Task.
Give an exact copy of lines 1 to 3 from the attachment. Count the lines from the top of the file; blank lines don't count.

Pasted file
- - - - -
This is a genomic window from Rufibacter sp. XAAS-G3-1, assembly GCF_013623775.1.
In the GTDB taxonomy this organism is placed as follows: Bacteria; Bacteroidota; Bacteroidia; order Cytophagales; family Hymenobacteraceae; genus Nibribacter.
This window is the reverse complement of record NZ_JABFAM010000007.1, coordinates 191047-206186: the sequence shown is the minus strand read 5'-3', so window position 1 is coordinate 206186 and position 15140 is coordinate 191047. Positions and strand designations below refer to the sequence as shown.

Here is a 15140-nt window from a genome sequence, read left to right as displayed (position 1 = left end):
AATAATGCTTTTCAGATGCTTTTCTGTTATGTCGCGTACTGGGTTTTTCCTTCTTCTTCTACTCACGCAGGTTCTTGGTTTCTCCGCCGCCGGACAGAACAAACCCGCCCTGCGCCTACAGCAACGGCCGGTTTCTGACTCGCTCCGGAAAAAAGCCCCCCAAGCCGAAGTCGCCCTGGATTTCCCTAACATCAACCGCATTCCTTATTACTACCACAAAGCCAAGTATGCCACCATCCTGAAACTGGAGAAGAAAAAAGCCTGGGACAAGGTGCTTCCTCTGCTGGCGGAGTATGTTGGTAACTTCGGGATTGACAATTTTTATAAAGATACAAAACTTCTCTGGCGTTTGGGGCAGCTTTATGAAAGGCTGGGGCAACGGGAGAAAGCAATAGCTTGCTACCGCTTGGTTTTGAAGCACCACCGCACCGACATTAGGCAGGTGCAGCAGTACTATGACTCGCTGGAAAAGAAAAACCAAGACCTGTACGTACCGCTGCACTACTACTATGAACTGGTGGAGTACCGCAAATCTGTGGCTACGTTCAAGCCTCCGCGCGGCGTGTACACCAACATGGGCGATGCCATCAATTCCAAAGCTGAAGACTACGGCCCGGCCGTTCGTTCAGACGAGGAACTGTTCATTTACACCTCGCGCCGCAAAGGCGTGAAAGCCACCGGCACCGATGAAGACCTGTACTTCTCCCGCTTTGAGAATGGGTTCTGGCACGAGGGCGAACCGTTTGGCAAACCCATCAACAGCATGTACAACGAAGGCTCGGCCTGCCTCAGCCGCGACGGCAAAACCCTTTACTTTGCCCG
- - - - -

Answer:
This is a genomic window from Rufibacter sp. XAAS-G3-1, assembly GCF_013623775.1.
In the GTDB taxonomy this organism is placed as follows: Bacteria; Bacteroidota; Bacteroidia; order Cytophagales; family Hymenobacteraceae; genus Nibribacter.
This window is the reverse complement of record NZ_JABFAM010000007.1, coordinates 191047-206186: the sequence shown is the minus strand read 5'-3', so window position 1 is coordinate 206186 and position 15140 is coordinate 191047. Positions and strand designations below refer to the sequence as shown.